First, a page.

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Gantz's Sinful Deal With Netanyahu Makes Clash With High Court Inevitable

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A man protesting in front of Benny Gantz's home in Rosh Ha'ayin, March 2020
A man protesting in front of Benny Gantz's home in Rosh Ha'ayin, March 2020 Credit: Tomer Applebaum

Benny Gantz may have declared that he was entering a government with Prime Minister Benjamin Netanyahu to preserve the rule of law and democracy, but in fact the coalition agreement he has signed with the prime minister, defendant No. 1 in three different criminal cases, sold out both those values. It’s doubtful whether there has been an agreement so tainted with deep and inherent corruption in Israel’s history.

Gantz is boasting that the justice portfolio has been taken from Amir Ohana and given to Avi Nissenkorn of Kahol Lavan, but anyone who’s read the agreement carefully understands that the new justice minister will at most be able to say a few words at the ministry’s pre-holiday toast or grab an meaningless photo-op during a meeting with the Supreme Court president. Holding the justice portfolio is meaningless when Kahol Lavan agreed to let the party controlled by a criminal suspect have equal says (essentially veto rights) in the appointment of the two most senior officials in law enforcement – the state prosecutor and the attorney general.

The big loser in this deal is the senior law enforcement official, Attorney General Avichai Mendelblit. One of the first clauses of the agreement looks like it was tailored for Acting State Prosecutor Dan Eldad, a darling of the outgoing justice minister. The clause states that during the first six months of the emergency government, there will be no new senior appointments that require cabinet approval (other than the directors general of government ministries) and that the tenure of all the senior officials will be “extended for the period stated.”

This means that Eldad will remain in his position even though Mendelblit has zero confidence in him and he is considered a pawn and a Trojan horse of Netanyahu, in the premier’s ongoing effort to crush the legitimacy of the law enforcement system. Mendelblit, who was military advocate general – the military’s chief prosecutor – under both Gantz and Gabi Ashkenazi, could be justified in feeling that his two commanders have betrayed him and the system he heads.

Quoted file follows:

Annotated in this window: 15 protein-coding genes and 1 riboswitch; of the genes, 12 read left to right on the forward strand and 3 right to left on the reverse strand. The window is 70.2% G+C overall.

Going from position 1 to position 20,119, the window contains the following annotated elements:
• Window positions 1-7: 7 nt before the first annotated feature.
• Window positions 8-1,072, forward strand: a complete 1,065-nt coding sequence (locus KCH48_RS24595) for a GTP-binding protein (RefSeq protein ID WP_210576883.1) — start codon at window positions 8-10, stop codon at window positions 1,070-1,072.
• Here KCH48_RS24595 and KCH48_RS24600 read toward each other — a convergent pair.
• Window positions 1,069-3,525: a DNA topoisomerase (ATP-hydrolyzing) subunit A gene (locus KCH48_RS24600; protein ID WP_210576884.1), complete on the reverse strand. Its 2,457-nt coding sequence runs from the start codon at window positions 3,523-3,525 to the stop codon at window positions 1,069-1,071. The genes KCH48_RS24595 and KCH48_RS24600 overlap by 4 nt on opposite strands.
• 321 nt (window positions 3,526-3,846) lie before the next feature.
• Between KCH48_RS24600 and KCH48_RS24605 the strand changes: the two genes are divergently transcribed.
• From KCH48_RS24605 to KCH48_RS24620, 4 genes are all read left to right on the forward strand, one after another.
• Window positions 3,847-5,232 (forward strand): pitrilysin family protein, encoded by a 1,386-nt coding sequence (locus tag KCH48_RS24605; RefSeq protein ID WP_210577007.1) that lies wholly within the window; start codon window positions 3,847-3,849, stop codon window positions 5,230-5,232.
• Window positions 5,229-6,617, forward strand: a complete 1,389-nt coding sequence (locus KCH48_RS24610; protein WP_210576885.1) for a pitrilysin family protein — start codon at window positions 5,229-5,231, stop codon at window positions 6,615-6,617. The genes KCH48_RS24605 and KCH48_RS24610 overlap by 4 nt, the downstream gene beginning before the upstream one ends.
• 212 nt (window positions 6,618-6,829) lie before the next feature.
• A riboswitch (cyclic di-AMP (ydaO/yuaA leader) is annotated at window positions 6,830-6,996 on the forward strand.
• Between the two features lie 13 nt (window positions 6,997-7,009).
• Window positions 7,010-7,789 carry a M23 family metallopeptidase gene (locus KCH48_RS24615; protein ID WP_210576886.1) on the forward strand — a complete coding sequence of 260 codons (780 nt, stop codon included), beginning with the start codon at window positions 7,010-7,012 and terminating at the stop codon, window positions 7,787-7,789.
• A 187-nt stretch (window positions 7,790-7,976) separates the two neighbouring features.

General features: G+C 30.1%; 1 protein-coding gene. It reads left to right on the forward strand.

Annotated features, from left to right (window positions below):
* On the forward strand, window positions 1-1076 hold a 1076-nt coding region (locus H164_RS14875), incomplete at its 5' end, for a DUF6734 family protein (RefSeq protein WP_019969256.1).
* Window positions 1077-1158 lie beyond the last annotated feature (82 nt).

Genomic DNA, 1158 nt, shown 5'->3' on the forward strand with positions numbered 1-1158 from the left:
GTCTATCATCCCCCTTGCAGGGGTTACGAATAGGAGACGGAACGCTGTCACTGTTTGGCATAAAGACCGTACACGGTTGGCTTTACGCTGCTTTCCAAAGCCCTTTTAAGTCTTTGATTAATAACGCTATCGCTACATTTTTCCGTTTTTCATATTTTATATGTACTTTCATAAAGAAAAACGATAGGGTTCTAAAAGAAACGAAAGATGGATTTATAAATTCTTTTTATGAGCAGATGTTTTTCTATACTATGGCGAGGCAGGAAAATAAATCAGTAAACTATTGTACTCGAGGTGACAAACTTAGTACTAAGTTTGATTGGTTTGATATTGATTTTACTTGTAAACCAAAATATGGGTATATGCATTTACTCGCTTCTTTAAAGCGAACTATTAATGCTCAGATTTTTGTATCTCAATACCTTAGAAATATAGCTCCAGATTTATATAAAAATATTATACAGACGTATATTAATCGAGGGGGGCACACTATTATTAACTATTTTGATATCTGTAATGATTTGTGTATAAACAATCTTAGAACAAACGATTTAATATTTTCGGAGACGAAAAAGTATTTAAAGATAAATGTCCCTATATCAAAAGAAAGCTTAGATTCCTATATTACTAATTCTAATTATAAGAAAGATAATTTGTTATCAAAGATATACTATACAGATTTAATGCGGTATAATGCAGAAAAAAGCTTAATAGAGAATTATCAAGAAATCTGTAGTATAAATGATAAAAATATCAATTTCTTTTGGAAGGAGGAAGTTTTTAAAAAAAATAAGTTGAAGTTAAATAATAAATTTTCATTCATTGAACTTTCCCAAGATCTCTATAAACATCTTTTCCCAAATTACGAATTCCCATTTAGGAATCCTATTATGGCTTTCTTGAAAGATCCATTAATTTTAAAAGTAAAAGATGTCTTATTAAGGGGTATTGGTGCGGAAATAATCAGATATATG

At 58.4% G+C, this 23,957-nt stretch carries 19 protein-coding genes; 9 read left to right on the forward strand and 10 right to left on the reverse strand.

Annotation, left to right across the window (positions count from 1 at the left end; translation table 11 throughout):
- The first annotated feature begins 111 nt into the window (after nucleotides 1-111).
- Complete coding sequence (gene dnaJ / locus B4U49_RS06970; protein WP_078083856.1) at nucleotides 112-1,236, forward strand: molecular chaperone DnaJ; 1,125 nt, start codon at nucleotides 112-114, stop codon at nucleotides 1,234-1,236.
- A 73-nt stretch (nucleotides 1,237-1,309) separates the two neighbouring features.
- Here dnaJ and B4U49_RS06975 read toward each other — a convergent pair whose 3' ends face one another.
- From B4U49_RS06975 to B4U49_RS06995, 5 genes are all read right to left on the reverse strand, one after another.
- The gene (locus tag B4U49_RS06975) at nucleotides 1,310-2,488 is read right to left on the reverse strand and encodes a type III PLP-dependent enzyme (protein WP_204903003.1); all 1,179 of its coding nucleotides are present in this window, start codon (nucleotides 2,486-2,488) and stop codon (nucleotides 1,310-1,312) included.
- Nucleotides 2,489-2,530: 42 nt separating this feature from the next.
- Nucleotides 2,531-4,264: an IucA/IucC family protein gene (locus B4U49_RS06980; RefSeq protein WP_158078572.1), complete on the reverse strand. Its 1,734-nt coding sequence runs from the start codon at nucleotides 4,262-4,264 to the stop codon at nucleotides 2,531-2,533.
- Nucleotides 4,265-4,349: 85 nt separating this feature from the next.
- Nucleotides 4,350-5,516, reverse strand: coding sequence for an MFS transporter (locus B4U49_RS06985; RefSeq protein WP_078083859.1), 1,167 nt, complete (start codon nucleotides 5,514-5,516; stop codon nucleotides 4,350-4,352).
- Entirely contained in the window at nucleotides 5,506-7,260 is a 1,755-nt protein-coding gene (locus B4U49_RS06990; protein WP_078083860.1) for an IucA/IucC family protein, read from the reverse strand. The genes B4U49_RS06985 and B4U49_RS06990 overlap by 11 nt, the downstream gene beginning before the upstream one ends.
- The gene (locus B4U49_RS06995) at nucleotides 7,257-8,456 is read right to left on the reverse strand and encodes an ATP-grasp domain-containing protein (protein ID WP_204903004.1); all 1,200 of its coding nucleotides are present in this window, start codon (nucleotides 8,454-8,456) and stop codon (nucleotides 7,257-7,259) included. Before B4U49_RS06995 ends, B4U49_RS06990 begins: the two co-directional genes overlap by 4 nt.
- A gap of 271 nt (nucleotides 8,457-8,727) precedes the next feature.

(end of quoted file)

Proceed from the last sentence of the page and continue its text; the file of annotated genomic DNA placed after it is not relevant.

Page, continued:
After the government’s emergency status expires, both parties agreed to set up a team with an equal number of members to draw up rules for appointing senior officials who must be approved by the cabinet. This clause, though couched in neutral language, is aimed at giving Netanyahu, through his representatives on this team, influence over choosing the next state prosecutor and attorney general. It’s also a hint to prosecutors who might want to contend for these positions to think twice.

During Netanyahu’s first term as prime minister, he was questioned as a suspect for the first time. He was suspected of working to appoint Roni Bar-On as attorney general, even though he knew that the man who was putting all his political clout behind the appointment was Shas Chairman Arye Dery, who was seeking to avoid being tried for bribery. The investigation against Netanyahu was closed for lack of evidence.

Following the Bar-On affair, Netanyahu appointed former Supreme Court President Meir Shamgar to head a committee to draw conclusions from the incident. Shamgar recommended that the appointment of the attorney general (later to be extended to the state prosecutor) should begin with a search committee, to put some distance between politicians and these sensitive appointments. It was decided, for example, that the attorney general should head the committee that chooses the state prosecutor, such that he would be the dominant figure in making the appointment.

The new joint Kahol Lavan-Likud team shows that what has been is not necessarily what will be. The fact that Gantz didn’t fight to protect the principles laid down by Shamgar and left them open for future discussion with Netanyahu’s representatives makes it very clear how hollow his speeches about his deep commitment to protect the rule of law were.

On top of that, Gantz gave Netanyahu another gift. He agreed that the opposition member of the Judicial Appointments Committee won’t be a member of the Knesset opposition at all; it would be that man for all seasons, Zvi Hauser.

This is the same Zvi Hauser who in the past committed not to sit in a government presided over by a criminal defendant; the same Hauser for whom Netanyahu felt a mixture of revulsion and contempt when Hauser was cabinet secretary, after Hauser informed the attorney general of sexual misconduct allegations against Netanyahu’s then-bureau chief, Natan Eshel. Yet Hauser has suddenly become the prime minister’s favorite.

It’s difficult to understand what real reasons led Gantz and Ashkenazi to push for a bloated and wasteful cabinet that will enable an indicted prime minister, through his emissaries, to continue to influence which prosecutors and judges he faces. But one thing is clear. This agreement was born in sin to such a blatant extent that a clash between the new government and the High Court of Justice is inevitable.